Gertrude “Ma” Rainey was a broad-beamed blues singer and recording artist who died at 53 in December of 1939, having gone through her whole career avoiding cameras. “There are only seven photographs of her that exists, and none of them are very clear,” says Roth. Undaunted, she nevertheless managed to make a Ma Rainey out of Viola Davis, an actress who is nowhere near Ma’s weight division. “The trick to that was that I used Aretha Franklin’s measurements.”
Davis couldn’t come to New York before the shooting, but she did drop by for a fitting on her way from Providence, her natural home, to L.A. A rubber body suit was made overnight, ready for her to step into. “I had a dress that I liked—an old ‘20s dress for a big girl—just as a pattern, as a shape to put over this rubber thing,” Roth says. “The minute that I put that on her and threw that dress over her head, she looked in the mirror, and she was free of Viola. We put a pair of shoes on her, lifting up her hiney up a bit, and there was no Viola left. That’s a present you give an actor. You take him or her away from themselves and let them be the character.”
Davis and the late Chadwick Boseman, who played her trumpeter Levee, were both Oscar-nominated for characters that Roth helped them find and create. She particularly enjoyed working with him: “Adorable. Glorious. Really darling. I introduced him to a trumpet player from my wild youth named Bunny Berigan. Chad’s wife sat in the fitting room. Ordinarily, I don’t let people—women, mothers, wives—in the sitting room, but she was capable of getting those tunes on her cellphone, so I let her stay, and we played music of my youth. The last time I I saw Chad, I was playing the music from a documentary, Say Amen, Somebody, in the makeup camper. We were singing some hymns and dancing, and he joined in. That was charming.”
As a costume designer, Roth labors mightily not to call attention to herself—“It’s not the costume, it’s the character”—and asks the same questions actors do about who they’re playing.
It’s a rule that is practiced by most costume designers. With Roth, this has an extra fillip. “I hate to use the word quirky because I don’t think of myself as quirky, but I would say my costumes have a weird sense of humor,” she admits. “I don’t know anybody else who does that. I’m not bragging about it. I’m just saying that that’s a fact.” One needs to look no further for an Exhibit A than the black negligee that she wickedly concocted for Barbra Streisand in The Owl and the Pussycat; it came with a pair of pink hands that were painted on her brassiere.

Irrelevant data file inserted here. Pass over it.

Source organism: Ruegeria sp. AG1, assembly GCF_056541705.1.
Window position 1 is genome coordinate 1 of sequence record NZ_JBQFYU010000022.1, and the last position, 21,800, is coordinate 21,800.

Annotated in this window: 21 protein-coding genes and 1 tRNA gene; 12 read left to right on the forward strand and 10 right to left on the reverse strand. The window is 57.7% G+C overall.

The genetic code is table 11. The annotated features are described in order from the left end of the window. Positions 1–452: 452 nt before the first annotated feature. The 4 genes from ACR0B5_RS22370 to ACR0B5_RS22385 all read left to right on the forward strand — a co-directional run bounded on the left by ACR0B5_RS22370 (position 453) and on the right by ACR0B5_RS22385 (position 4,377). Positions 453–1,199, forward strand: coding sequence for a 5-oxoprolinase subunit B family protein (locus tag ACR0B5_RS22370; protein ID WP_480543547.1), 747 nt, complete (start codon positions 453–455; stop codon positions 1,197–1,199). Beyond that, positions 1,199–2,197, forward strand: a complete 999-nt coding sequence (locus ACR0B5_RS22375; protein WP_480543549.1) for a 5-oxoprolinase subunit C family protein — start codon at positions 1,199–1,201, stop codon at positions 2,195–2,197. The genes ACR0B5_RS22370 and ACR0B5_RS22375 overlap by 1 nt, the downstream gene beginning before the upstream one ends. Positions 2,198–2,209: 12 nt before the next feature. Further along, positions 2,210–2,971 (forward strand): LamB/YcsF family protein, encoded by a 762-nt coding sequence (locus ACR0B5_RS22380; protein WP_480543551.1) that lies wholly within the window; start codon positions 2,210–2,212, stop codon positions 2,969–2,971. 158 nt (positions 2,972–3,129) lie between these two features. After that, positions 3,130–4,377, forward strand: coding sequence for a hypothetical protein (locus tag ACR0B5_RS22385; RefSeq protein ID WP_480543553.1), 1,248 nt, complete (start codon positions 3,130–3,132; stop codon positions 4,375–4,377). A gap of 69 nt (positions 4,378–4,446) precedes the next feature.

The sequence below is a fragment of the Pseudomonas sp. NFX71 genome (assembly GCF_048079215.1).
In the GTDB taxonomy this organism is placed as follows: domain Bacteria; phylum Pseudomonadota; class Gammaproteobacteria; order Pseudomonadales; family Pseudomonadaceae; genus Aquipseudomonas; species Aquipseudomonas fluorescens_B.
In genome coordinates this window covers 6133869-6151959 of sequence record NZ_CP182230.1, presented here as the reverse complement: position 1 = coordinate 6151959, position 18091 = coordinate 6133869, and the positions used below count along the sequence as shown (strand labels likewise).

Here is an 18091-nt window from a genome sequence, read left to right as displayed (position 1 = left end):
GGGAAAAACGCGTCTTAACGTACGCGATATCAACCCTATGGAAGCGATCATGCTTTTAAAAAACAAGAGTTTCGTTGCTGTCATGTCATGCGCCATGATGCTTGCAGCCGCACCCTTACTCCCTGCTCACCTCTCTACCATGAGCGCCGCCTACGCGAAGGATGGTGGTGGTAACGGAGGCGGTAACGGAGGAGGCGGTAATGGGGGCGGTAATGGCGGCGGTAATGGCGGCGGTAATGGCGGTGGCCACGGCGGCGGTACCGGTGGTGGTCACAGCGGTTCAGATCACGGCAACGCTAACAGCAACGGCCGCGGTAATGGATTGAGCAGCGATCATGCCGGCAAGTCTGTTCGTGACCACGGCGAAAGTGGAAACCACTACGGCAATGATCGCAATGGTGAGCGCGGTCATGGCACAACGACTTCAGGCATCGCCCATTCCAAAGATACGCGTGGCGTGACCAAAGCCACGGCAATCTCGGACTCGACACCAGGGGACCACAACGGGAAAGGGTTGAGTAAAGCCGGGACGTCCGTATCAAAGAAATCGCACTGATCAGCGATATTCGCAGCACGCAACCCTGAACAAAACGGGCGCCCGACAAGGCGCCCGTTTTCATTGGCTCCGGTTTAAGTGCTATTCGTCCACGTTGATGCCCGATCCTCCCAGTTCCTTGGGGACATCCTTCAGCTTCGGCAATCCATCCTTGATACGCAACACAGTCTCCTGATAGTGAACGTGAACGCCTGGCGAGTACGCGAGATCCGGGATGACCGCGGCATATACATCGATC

That comic characteristic has been with her since the start of her film career. In The World of Henry Orient, because her mother (Angela Lansbury) is in Europe and wouldn’t know about it, the lead teenage girl (Tippy Walker) decides to wear her mother’s mink coat to school.
In the opening scene of The Odd Couple, Roth decided to bring on Walter Matthau in boxer shorts. “Everybody was aghast. They said, ‘But he’s in his underwear!’ I said, ‘That’s right. It’s his home. He can wear underwear in his own home.” The funny logic of that made a lifelong friend and collaborator of director Mike Nichols. They wound up doing 13 different projects together (Hurlyburly, Heartburn, Death and the Maiden, Primary Colors, the TV Angels in America).
Similarly, she struck humorous, harmonious vibes five times with John Schlesinger (Midnight Cowboy, The Day of the Locust), four times with Sidney Lumet (The Morning After, Q&A), three times with Anthony Minghella (The Talented Mr. Ripley, Cold Mountain, and her Oscar-winning The English Patient) and another three with Stephen Daldry (The Hours, The Reader).
In the actor’s division, Nathan Lane has worn the most Roth disguises—as a domesticated drag queen (The Birdcage), as a mincing burlesque comic (The Nance) and as the aforementioned Gary, a clown who survive Shakespeare’s carnage. The first two are rocky memories for Roth.
“I don’t think I got very nice notices in California for The Birdcage,” she vaguely recalls. “The California upper-class fairy Mafia didn’t care for the way I dressed Nathan. It didn’t hurt me. I just ran off and did The English Patient. As for The Nance, I never saw it after opening night. I would like to have done that again because I wasn’t super-pleased with the way my work turned out. The Tony she received for The Nance did, however, make her feel marginally better.
For Roth, the secret of her long-running success is the friendships and creative relationship that she has made along the way. These people just keep coming back for more and more and . . .